At that point, the Panthers decided to take the three, and punched in a 22 yard Austin Taylor field-goal to make it 24-17 with just over a minute left in the half.

Reviews mixed as Owls headed into halftime locker room

Could’ve been better; could’ve been worse as the Owls headed into the halftime locker room. “I feel like in the first quarter we came out ready, but in the second quarter we kind of flatlined it,”  Zach Patt said afterwards – never mind his monster game, which earned him a helmet sticker from Coach Lou Holtz on the late-night ESPN roundup.

“During halftime coach Bailiff talked about bringing the intensity back up to what it was in the first quarter,” Zach added. “I felt like we did that toward the end.”

Yeah, there were some halftime adjustments, Coach Bailiff allowed – but they were minor.

“So much of it truly was just the seniors on that side of the football. You make some little adjustments, but little adjustments don’t lead to the kind of sacks we had. That’s passion; that’s guys who are playing for each other wanting to go out and get a win.”

On Rice’s opening possession of the third quarter, the Owls moved out smartly, reaching as far as first and 10 at the FIU 40. From there, however, two middle of the line plunges by Jowan Davis and Darik Dillard together accounted for only 1 yard.

When on third and long DJ misfired into the wind to Mario Hull, the Owls had to punt out, which James Farrimond handled quite well, kicking it high and just short of the goal line, downed at the 9 yard line.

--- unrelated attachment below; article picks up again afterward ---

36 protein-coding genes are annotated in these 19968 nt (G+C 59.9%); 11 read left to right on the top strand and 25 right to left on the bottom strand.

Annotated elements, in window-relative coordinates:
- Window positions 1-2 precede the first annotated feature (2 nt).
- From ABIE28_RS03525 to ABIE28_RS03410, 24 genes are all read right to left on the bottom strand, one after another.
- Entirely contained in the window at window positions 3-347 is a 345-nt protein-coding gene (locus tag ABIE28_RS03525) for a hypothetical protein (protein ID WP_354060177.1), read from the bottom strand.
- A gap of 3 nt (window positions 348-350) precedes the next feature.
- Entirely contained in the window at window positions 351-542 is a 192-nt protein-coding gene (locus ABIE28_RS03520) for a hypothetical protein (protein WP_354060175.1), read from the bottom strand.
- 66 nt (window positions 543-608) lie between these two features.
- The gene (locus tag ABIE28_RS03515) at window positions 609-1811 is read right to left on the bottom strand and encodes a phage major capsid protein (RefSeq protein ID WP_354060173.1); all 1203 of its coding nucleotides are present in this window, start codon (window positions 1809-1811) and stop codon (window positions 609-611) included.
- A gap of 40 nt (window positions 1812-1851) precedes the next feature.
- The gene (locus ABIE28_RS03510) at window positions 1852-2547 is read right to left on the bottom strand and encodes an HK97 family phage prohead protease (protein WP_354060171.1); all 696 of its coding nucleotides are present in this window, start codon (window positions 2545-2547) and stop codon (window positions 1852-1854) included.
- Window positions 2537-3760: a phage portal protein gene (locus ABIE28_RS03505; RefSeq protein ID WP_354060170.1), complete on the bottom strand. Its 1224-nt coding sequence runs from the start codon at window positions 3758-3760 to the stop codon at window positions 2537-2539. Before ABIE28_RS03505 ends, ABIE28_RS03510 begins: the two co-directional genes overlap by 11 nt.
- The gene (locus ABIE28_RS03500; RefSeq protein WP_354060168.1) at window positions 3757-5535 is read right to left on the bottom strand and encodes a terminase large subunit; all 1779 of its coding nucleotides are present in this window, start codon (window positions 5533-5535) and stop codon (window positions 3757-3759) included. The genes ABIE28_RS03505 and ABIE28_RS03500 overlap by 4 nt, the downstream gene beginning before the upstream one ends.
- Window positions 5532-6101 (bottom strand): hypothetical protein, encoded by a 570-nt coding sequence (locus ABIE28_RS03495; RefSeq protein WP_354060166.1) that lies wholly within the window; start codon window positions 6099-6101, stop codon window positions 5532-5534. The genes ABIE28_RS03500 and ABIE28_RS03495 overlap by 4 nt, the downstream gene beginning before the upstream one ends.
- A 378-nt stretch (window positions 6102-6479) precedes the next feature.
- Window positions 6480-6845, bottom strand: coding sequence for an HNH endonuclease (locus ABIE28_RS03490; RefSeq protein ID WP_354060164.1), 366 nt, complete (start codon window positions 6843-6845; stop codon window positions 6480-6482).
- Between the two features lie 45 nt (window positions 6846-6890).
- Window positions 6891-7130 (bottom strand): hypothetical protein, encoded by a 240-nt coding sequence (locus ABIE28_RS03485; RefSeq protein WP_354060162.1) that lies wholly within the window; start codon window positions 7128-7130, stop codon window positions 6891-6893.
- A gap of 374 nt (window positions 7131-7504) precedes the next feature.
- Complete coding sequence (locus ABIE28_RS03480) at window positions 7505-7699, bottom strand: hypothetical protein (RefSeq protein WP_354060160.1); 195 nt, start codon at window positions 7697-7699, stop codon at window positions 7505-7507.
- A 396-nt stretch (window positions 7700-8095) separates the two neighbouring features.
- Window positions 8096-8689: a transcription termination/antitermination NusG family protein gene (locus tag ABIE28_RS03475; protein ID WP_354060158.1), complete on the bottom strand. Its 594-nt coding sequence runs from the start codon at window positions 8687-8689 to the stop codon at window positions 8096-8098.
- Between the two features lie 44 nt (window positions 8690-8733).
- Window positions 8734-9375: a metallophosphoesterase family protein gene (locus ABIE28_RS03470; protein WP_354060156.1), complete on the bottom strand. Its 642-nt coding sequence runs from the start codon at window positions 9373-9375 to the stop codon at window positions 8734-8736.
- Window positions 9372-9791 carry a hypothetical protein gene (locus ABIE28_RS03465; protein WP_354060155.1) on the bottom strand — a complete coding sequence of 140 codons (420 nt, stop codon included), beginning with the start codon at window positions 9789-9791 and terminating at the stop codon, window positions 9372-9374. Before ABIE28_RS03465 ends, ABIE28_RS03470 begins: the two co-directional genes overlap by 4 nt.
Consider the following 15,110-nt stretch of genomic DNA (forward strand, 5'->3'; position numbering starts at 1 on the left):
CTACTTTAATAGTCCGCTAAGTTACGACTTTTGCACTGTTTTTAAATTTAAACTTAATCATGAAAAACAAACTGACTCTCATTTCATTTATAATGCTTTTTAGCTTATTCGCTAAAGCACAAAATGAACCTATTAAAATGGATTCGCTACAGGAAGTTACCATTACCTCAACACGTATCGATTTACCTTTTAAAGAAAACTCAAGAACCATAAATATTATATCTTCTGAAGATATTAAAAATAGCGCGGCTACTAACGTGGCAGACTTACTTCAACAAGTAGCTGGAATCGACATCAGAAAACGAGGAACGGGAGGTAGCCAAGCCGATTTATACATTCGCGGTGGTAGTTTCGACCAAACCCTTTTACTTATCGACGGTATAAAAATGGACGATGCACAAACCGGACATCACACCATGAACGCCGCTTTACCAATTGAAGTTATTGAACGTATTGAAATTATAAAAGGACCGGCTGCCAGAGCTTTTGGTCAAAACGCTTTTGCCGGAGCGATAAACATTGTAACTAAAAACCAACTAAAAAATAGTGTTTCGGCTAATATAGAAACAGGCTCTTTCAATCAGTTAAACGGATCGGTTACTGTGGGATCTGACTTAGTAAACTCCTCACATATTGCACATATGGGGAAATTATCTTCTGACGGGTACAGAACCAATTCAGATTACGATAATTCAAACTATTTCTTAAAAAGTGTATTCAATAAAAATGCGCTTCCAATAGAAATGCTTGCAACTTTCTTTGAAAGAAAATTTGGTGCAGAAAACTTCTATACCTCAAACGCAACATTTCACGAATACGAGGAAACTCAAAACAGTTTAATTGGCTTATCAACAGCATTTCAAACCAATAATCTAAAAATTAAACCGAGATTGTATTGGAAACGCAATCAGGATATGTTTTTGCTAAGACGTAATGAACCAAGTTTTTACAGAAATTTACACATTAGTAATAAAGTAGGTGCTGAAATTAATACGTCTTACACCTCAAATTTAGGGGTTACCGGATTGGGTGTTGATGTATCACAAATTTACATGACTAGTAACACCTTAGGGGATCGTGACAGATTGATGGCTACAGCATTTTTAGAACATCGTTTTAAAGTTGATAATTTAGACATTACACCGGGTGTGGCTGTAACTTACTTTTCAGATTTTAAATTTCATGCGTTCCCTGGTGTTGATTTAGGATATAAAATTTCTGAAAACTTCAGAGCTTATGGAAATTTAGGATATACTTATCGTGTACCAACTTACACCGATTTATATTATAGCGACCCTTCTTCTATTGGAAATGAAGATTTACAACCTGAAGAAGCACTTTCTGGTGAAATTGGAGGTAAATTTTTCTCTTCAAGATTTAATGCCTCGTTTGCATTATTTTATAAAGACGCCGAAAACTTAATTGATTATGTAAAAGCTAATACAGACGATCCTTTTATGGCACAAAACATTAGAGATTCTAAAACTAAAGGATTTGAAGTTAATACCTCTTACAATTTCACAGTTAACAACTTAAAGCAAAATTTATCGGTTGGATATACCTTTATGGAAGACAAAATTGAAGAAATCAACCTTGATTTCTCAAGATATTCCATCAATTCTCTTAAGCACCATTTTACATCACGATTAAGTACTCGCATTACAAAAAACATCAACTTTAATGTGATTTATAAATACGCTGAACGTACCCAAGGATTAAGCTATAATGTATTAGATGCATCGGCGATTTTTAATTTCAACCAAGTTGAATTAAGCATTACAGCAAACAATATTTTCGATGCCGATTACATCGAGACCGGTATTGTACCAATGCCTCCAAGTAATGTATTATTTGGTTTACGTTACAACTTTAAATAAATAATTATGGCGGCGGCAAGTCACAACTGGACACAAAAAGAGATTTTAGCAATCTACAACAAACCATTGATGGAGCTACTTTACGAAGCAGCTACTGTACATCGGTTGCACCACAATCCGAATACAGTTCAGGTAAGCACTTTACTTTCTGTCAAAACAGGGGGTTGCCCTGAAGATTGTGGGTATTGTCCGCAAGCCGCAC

At that point, recall that the Panthers had held the ball for 16 plays on their previous possession. Here, a long, grinding drive definitely would have set the Owls back on their heels. That a halftime message was communicated to the Rice defensive unit became obvious, as it staged its first of several spirited defensive stands of the second half.

Brian Nordstrom first sacked quarterback McGough for a loss of seven, after which Jaylon Finner nailed Lamarq Caldwell after a short gain. The ensuing punt set up the Owls at their own 37 yard line midway through the third quarter.

From there, on third and 10, Driphus scrambled for 10 yards and what appeared to be a first down, but an Owl was flagged for holding and the play was nullified. To make matters worse, there was Driphus, lying prostrate on the ground, motionless after the play.

Since Rice’s vaunted defensive lineman Christian Covington had gone down with what appeared to be a hyperextended knee early in the second quarter, this looked to be a particularly revolting development. Driphus had to be helped off the field, but after one substitute play by his backup, Tyler Stehling, the gutty Jackson was back in the game.

FIU was jamming the box and daring Driphus to run outside, perhaps in the thinking that his shoulder was not in sufficient shape to allow him to do so with any degree of success – or to get it injured all over again, which looked to be a definite possibility after the previous play.

But on his first snap  back on the field, DJ faked the option, found a hole and sprinted for 32 yards to the FIU 31, giving the Owls a first down and pumping energy into the offense of unit.

He came right back to pick up four more yards on first down, after which Jowan Davis plied the center of the line two times in a row for three yards and then two. On the third down play he appeared to get a bad spot, resulting in fourth and less than one.